Sunday, September 4, 2011

More bugs

I'm wondering if some large animal died in the creek near our house, so plentiful has the fly population been this year.

The boys (including Fritz) thought it was absolutely hilarious to see me run around the kitchen trying to swat flies with rolled up pieces of newspaper. It turns out I have pretty lousy aim, and so does the rest of my family. Or, at least, when they're imitating me, they have lousy aim.

Fritz suggested using the vacuum on them (what is it with our family and vacuums?), because that's what his mother does. Guess what? That technique still requires aim.

But then I remembered another one of my mother-in-law's tricks for catching flies: the pitcher plant!  It's less dramatic than its famous (also) carnivorous cousin, the venus fly trap. But, I hoped, perhaps a little less fragile. Did you know that merely touching a venus fly trap can render it useless? Can't have that with boys in the house.  I found a pitcher plant in the Impossible to Grow in Denver Orchids Section of my favorite greenhouse. I put it next to the kitchen sink, since that's the fly loitering grounds AND hopefully, I'll remember to water it there.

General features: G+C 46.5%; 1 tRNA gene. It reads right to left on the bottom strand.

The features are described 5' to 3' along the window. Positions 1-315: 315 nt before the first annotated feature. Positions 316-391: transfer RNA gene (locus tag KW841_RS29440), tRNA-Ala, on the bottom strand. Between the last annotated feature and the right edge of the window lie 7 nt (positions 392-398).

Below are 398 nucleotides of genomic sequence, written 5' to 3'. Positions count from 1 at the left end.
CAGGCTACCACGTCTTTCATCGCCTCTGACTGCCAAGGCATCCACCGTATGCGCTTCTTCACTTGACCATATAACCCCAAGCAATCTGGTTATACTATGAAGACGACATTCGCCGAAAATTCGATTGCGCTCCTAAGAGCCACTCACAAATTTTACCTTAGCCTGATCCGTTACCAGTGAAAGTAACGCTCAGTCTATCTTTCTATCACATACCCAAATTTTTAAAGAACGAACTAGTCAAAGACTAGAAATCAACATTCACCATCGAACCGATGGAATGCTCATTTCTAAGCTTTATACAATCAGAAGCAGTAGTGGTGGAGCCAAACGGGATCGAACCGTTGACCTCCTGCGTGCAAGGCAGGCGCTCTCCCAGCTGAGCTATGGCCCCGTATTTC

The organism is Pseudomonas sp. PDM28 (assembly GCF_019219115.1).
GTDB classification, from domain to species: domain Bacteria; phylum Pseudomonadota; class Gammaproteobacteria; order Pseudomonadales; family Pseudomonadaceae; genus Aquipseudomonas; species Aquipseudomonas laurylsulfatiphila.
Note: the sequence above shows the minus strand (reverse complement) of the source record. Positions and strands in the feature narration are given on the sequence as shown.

The unsuspecting fly creeps along the leaf:
(Except this fly is going the wrong way.)
Into the water filled pitchers.
Only distilled water using an eyedropper, friends.  These things are SENSITIVE.

Just kidding.

The problem, obviously, is that the flies around here don't have aim, either. So, 16 hours after introductions, I spent a few hours swatting down a fly and dumped it in. 

The plant seems happy.  I guess it was also amused by my swatting skills. 


Meredith said...

That's a cool plant! I've never heard of one. Hopefully, it will work better once the flies get used to aiming.

Anonymous said...

I really like the photos you include in your posts. It's obvious you have an eye for design. Question - why did you change your "About me" to "once upon a time architect?"

Ann Wyse said...

Thanks, Anonymous -
and regarding your question, on-going identity crisis, I suppose.